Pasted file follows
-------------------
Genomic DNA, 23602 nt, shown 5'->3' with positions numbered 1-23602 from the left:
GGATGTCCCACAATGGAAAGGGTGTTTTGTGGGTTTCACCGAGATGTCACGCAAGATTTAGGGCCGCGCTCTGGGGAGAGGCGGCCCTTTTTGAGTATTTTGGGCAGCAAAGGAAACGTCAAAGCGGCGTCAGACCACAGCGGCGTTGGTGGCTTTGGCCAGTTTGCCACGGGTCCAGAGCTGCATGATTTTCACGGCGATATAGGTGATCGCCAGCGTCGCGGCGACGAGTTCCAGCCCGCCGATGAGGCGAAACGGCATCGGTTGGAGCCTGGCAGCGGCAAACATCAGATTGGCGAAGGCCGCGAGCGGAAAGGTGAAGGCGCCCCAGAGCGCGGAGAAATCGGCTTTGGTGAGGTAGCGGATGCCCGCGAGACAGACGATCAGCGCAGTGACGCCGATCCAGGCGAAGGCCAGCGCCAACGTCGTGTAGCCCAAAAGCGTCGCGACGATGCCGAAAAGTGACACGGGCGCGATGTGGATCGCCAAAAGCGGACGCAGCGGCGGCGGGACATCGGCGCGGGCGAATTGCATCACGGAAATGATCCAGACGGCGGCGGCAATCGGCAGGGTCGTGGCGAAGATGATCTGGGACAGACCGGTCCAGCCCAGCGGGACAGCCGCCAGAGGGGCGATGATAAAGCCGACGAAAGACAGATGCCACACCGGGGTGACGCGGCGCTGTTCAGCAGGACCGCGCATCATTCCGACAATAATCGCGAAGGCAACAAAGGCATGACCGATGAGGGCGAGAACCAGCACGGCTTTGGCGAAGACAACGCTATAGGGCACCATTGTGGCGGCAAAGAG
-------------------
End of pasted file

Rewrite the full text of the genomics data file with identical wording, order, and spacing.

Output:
Genomic DNA, 23602 nt, shown 5'->3' with positions numbered 1-23602 from the left:
GGATGTCCCACAATGGAAAGGGTGTTTTGTGGGTTTCACCGAGATGTCACGCAAGATTTAGGGCCGCGCTCTGGGGAGAGGCGGCCCTTTTTGAGTATTTTGGGCAGCAAAGGAAACGTCAAAGCGGCGTCAGACCACAGCGGCGTTGGTGGCTTTGGCCAGTTTGCCACGGGTCCAGAGCTGCATGATTTTCACGGCGATATAGGTGATCGCCAGCGTCGCGGCGACGAGTTCCAGCCCGCCGATGAGGCGAAACGGCATCGGTTGGAGCCTGGCAGCGGCAAACATCAGATTGGCGAAGGCCGCGAGCGGAAAGGTGAAGGCGCCCCAGAGCGCGGAGAAATCGGCTTTGGTGAGGTAGCGGATGCCCGCGAGACAGACGATCAGCGCAGTGACGCCGATCCAGGCGAAGGCCAGCGCCAACGTCGTGTAGCCCAAAAGCGTCGCGACGATGCCGAAAAGTGACACGGGCGCGATGTGGATCGCCAAAAGCGGACGCAGCGGCGGCGGGACATCGGCGCGGGCGAATTGCATCACGGAAATGATCCAGACGGCGGCGGCAATCGGCAGGGTCGTGGCGAAGATGATCTGGGACAGACCGGTCCAGCCCAGCGGGACAGCCGCCAGAGGGGCGATGATAAAGCCGACGAAAGACAGATGCCACACCGGGGTGACGCGGCGCTGTTCAGCAGGACCGCGCATCATTCCGACAATAATCGCGAAGGCAACAAAGGCATGACCGATGAGGGCGAGAACCAGCACGGCTTTGGCGAAGACAACGCTATAGGGCACCATTGTGGCGGCAAAGAG